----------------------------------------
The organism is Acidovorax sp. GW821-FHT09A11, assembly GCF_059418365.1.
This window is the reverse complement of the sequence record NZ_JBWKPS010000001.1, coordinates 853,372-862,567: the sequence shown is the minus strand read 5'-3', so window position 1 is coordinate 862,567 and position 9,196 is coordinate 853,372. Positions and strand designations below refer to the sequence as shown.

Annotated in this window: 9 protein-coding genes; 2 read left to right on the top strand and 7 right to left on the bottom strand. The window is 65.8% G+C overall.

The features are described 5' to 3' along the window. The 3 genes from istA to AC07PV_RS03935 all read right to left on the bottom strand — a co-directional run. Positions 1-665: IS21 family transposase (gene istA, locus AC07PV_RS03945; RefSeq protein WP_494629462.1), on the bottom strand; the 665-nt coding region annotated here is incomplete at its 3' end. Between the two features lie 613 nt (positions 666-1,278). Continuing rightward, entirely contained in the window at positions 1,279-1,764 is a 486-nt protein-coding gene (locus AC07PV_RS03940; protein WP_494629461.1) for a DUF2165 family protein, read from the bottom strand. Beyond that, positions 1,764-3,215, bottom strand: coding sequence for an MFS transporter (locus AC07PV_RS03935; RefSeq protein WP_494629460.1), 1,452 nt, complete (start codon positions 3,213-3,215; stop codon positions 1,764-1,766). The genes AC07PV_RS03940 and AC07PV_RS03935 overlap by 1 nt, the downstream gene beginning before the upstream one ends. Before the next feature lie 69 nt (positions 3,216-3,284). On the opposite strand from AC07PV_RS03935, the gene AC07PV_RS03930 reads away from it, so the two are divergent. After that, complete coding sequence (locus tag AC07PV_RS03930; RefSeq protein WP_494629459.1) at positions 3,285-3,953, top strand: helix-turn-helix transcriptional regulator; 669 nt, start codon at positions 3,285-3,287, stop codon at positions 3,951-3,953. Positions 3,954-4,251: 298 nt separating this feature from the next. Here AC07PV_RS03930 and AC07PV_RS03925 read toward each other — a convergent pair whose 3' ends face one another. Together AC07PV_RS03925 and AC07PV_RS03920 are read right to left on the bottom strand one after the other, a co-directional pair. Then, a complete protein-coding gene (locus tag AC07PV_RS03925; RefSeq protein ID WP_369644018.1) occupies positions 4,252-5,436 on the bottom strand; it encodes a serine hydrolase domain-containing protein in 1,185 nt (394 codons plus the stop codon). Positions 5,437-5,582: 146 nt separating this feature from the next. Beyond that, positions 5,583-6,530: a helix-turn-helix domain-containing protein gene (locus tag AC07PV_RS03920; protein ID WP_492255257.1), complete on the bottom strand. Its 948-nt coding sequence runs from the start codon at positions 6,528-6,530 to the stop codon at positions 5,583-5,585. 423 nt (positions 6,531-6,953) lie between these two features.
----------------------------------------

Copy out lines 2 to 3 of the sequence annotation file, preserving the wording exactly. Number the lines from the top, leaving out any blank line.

This window is the reverse complement of the sequence record NZ_JBWKPS010000001.1, coordinates 853,372-862,567: the sequence shown is the minus strand read 5'-3', so window position 1 is coordinate 862,567 and position 9,196 is coordinate 853,372. Positions and strand designations below refer to the sequence as shown.

Annotated in this window: 9 protein-coding genes; 2 read left to right on the top strand and 7 right to left on the bottom strand. The window is 65.8% G+C overall.